Your aging pet is at higher risk for developing age-related issues, such as arthritis, cognitive dysfunction, diabetes, and cancer. They require more care and attention as they enter their golden years to help manage, and possibly prevent, these problems. Our team at Willow Wood Animal Hospital wants to help, so we offer steps you can take to ensure your senior pet’s needs are met.

#1: Ensure your senior pet receives wellness exams twice a year

Most age-related issues are easier to treat and manage when they are diagnosed early. Therefore, more frequent wellness checks help our veterinary professionals catch conditions, such as arthritis, heart disease, diabetes, cataracts, kidney disease, and liver disease, in the early stages. Senior wellness exams include:

  • Physical exam — We will thoroughly examine your pet from nose to tail, looking at their eyes and mouth, listening to their heart and lungs, palpating their abdomen and limbs, and monitoring their weight and temperature.
  • Bloodwork — We will perform blood tests, such as a complete blood count, blood chemistry profile, and thyroid tests.
  • Urinalysis — We will evaluate your pet’s urine, to check for conditions such as urinary tract infections and diabetes.

#2: Ensure your senior pet maintains an ideal weight

Pet obesity has reached epidemic proportions in the United States. Extra weight can predispose your pet to numerous conditions, including cancer, arthritis, diabetes, and urinary tract issues. Take steps to keep your pet at an ideal weight.

  • Weight assessment — Have our veterinary professionals assess your pet’s weight status, to determine if they need to lose weight.
  • Weight monitoring — Weigh your pet, and assess their body conditioning score (BCS) on a regular basis. This will help you know if your overweight pet’s weight loss program is working, and if your healthy weight pet is maintaining their ideal weight.
  • Portion control — Determine how much food your pet needs per day using the portion recommendation label on their food bag, as well as online calorie calculators
  • Food measuring — Once you have determined your pet’s required daily food portion, measure their food, to ensure they receive the proper amount.
  • Treat limiting — Limit your pet’s treats to no more than 10 percent of their daily calorie intake, and adjust their meals to account for these added calories.

#3: Ensure your senior pet receives regular dental care

Poor dental health can lead to serious health issues, including heart disease and kidney failure. Allow our veterinary professionals to perform regular dental cleanings on your pet, to ensure their mouth remains clean and healthy. A proper dental cleaning requires that your pet be placed under general anesthesia, so we can thoroughly clean under their gumline, where bacteria tend to harbor. X-rays are also performed, so we can assess your pet’s teeth properly. Also, help keep your pet’s mouth healthy by brushing their teeth daily and providing dental friendly chews and treats at home.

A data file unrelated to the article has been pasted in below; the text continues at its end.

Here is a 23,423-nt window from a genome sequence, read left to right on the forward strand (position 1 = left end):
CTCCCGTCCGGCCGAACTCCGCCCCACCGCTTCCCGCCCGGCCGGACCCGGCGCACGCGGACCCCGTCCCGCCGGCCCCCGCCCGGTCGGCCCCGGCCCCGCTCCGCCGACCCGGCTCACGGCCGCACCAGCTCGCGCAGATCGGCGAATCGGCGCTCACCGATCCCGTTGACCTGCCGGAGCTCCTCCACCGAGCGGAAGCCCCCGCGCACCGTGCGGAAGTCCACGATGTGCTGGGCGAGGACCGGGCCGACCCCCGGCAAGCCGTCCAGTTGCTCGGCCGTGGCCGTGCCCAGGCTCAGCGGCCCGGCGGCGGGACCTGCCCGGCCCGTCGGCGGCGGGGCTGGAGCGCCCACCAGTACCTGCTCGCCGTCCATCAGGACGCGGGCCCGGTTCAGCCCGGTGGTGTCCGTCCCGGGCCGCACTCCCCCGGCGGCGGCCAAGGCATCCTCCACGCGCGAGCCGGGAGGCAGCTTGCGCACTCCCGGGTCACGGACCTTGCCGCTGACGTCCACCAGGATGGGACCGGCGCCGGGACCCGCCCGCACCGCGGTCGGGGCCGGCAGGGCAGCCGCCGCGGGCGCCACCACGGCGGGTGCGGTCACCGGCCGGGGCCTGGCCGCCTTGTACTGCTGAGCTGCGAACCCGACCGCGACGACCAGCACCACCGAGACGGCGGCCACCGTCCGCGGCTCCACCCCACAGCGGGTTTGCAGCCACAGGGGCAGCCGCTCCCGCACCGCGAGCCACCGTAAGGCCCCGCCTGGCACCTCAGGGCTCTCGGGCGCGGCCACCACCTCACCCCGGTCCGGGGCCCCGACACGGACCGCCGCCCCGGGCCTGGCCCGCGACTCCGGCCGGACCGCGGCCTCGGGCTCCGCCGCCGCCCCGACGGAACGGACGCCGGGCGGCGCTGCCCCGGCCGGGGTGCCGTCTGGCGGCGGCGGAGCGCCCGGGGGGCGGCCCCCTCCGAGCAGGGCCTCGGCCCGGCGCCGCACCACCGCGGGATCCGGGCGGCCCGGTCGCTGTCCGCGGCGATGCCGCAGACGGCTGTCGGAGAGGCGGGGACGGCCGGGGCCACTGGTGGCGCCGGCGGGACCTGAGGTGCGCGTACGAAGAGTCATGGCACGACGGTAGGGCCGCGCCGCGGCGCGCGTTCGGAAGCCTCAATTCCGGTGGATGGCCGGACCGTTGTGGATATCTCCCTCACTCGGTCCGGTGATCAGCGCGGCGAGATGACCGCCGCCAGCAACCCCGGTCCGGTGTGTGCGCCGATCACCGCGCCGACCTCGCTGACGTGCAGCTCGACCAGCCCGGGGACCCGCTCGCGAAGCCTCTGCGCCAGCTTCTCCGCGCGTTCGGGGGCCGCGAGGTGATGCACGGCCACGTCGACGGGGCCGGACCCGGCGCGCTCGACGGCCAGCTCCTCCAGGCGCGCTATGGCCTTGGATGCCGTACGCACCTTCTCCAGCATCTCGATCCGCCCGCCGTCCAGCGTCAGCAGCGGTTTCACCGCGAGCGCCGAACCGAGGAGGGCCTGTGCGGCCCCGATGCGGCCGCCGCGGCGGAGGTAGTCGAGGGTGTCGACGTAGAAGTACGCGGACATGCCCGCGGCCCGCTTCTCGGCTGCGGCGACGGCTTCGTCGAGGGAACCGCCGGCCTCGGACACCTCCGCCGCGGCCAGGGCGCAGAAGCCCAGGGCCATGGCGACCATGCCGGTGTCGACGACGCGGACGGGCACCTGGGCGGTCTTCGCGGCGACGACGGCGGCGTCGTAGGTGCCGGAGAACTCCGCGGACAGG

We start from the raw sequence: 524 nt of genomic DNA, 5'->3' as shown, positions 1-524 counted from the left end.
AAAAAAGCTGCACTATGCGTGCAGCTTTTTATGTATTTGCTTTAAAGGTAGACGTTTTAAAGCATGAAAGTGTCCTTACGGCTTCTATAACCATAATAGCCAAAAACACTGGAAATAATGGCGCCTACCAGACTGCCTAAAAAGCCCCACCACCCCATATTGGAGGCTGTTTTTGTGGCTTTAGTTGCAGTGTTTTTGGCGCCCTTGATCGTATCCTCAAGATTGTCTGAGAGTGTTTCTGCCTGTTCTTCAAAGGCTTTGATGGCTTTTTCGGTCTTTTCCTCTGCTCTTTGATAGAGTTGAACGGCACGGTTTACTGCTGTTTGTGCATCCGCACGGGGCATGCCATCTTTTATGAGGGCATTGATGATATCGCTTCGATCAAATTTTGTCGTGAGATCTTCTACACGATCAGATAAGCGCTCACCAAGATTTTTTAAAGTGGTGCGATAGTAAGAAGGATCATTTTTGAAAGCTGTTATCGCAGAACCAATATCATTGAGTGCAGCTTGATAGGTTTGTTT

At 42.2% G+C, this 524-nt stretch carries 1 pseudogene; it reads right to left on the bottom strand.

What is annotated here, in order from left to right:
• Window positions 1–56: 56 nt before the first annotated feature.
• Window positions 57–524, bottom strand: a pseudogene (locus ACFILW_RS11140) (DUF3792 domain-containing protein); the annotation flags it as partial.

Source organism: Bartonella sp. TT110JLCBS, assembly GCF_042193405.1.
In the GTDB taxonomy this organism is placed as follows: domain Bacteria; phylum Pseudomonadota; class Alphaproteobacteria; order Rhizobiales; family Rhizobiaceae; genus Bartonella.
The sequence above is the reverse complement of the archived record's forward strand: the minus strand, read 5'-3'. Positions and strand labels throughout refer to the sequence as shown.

#4: Ensure your senior pet’s cognitive abilities are monitored

Senior pets are at higher risk for developing cognitive dysfunction syndrome (CDS), a condition similar to Alzheimer’s disease in humans. While CDS can’t be cured, a diagnosis in the early stages can slow the disease’s progression and improve your pet’s quality of life. Monitor your pet for signs, including:

  • Confusion — Your pet may be disoriented or confused in familiar situations.
  • Lethargy — Your pet may become less active and less willing to play.
  • Sleep pattern changes — Your pet may sleep during the day, and begin to vocalize at night.
  • House soiling — Your dog may eliminate inside your home, and your cat may stop using their litter box.
  • Social changes — Your pet may avoid contact with you or other pets.
  • Anxiety issues — Your pet may develop anxiety issues, especially when left alone.
  • Memory loss — Your pet may forget well-known commands, or they may not recognize family members.

#5: Ensure your senior pet’s environment is safe and comfortable

You may need to make changes to your home, to keep your senior pet safe and comfortable, such as:

  • Ramps — Provide ramps or steps, so your pet can access their preferred resting areas, such as your bed or the couch.
  • Carpeting — Consider installing carpeting, or secure area rugs, to help your pet gain traction and be more steady on their feet.
  • Bedding — Provide cushioned bedding in an accessible area so your pet can rest comfortably.
  • Food bowls — Ensure your pet doesn’t have to go up and down stairs, or jump on high surfaces, to access their food and water bowls. 
  • Room outlay — Don’t move your furniture around, and keep debris off the floor, to ensure pets affected by vision loss or cognitive dysfunction aren’t upset.

#6: Ensure your senior pet receives physical and mental exercise

As your pet ages, physical and mental exercise will help keep them engaged, and can help prevent cognitive dysfunction. Options include taking your pet for walks through different neighborhoods to provide new sights and smells, teaching your pet a new trick to stimulate their cerebral function, and playing interactive games to strengthen your bond.

Taking steps to provide extra care and attention for your senior pet will help ensure they remain healthy and happy for as long as possible. If you would like to schedule a wellness exam for your senior pet, contact our Willow Wood Animal Hospital team, so we can keep them nimble and spry.